Moments ago, the United States District Court for the Western District of Texas issued an opinion striking down two key parts of an abortion restriction the state passed earlier this year.
The decision halts two key provisions of House Bill 2: A requirement that abortion providers have admitting privileges at a local hospital and another barring medical abortions.
"The admitting privileges provision of House Bill 2 does not bear a rational relationship to the legitimate right of the State in preserving and promoting fetal life or a woman's health and, in any event, places a substantial obstacle in the path of a woman seeking an abortion of a nonviable fetus and is thus an undue burden to her," U.S. District Judge Lee Yeakel wrote in the opinion.
On the medical abortion ban, he wrote, "Although the medication abortion provisions do not generally place an undue burden on a woman seeking an abortion, they do if they ban a medication abortion where a physician determines, in appropriate medical judgment, such a procedure is necessary for the preservation of the life or health of the mother."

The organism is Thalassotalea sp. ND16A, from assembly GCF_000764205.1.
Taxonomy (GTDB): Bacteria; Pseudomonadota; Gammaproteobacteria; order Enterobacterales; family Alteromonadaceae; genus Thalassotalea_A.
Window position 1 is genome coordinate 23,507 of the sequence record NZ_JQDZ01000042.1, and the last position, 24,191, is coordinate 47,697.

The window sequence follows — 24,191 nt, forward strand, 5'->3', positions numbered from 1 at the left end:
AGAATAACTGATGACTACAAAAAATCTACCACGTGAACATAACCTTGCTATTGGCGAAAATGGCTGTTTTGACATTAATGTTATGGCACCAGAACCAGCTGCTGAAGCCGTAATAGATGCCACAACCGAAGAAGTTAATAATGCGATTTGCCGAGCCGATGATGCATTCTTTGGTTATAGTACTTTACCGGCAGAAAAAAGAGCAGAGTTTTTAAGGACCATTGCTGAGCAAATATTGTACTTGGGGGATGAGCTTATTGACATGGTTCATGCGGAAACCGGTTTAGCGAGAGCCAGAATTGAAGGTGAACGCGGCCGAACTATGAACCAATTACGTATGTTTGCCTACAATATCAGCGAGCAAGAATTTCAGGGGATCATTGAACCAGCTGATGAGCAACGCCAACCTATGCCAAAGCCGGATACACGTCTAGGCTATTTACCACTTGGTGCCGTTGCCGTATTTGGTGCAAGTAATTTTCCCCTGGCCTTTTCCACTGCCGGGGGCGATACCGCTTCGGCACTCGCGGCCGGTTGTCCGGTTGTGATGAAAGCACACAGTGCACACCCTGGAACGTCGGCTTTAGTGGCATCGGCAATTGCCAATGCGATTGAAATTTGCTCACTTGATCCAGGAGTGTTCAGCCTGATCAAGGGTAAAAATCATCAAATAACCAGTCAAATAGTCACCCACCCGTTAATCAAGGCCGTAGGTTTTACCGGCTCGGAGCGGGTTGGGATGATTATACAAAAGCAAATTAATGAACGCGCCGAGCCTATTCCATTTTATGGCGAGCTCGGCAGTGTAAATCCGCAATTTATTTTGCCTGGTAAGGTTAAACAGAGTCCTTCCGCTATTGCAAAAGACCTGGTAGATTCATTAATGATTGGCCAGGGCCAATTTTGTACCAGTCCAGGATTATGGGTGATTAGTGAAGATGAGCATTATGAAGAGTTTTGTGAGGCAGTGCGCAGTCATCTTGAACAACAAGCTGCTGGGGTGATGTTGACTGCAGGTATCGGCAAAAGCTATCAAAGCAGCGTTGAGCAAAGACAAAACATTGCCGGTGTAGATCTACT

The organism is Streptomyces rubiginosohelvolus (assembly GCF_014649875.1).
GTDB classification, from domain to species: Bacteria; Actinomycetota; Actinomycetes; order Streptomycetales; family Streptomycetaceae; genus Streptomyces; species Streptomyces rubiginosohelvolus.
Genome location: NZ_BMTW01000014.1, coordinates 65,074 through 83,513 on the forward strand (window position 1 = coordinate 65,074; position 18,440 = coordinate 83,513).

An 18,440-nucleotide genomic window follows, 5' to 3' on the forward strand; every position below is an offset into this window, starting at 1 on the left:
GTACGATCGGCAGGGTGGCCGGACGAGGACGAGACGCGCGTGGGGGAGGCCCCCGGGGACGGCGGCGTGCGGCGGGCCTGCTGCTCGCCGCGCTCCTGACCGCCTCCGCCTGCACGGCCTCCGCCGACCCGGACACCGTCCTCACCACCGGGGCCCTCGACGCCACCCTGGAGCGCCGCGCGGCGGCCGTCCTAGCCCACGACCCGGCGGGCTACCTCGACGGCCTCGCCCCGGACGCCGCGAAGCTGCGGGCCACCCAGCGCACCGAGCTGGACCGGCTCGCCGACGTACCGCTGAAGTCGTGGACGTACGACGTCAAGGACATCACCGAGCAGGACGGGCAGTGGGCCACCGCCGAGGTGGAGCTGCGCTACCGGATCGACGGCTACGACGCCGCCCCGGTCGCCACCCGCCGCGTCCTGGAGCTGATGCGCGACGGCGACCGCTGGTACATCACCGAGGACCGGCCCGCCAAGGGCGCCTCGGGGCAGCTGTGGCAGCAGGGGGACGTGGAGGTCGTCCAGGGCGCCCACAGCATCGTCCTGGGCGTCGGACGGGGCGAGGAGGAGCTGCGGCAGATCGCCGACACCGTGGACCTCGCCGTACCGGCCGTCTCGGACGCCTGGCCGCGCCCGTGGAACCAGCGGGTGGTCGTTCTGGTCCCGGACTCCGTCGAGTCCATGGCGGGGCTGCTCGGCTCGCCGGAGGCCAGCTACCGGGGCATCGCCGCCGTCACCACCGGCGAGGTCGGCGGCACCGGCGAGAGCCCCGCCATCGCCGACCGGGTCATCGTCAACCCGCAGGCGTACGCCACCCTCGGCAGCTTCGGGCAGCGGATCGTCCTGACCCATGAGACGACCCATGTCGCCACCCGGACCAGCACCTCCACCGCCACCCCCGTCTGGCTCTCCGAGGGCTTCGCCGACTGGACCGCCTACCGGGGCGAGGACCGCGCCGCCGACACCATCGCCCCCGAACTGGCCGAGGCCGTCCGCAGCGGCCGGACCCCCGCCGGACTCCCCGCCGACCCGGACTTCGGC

This is a big deal for the 12 Texas abortion providers that filed suit against the restrictions, which were set to take effect on Oct. 29.
It's possible that this decision could ripple outside of Texas to other states that also have laws mandating admitting privileges at hospitals for abortion providers. The Guttmacher Institute counted three states that required admitting privileges as of June, with another three laws slated to take effect. This was before Texas had passed House Bill 2, so it's not on the list.
Judge Yeakel counted the admitting privileges portion as a violation of Casey v. Planned Parenthood, a Supreme Court case from the 1990s that barred abortion restrictions that place an "undue burden" on the woman. This a key opinion in abortion law, which essentially offers a road map for the ways states are, and aren't, allowed to restrict abortion access.
"The court finds that the hospital admitting-privileges provision of the act fails both prongs of the undue-burden test with regard to any woman seeking an abortion previability, therefore, the court concludes that Planned Parenthood's facial challenge to this provision may be maintained and the provision is unconstitutional," he writes.
Texas Gov. Perry has already promised to fight the decision. If the case winds its way up to the Supreme Court, it could set some new precedent for other states that have similar admitting restrictions.
You can read the full decision below.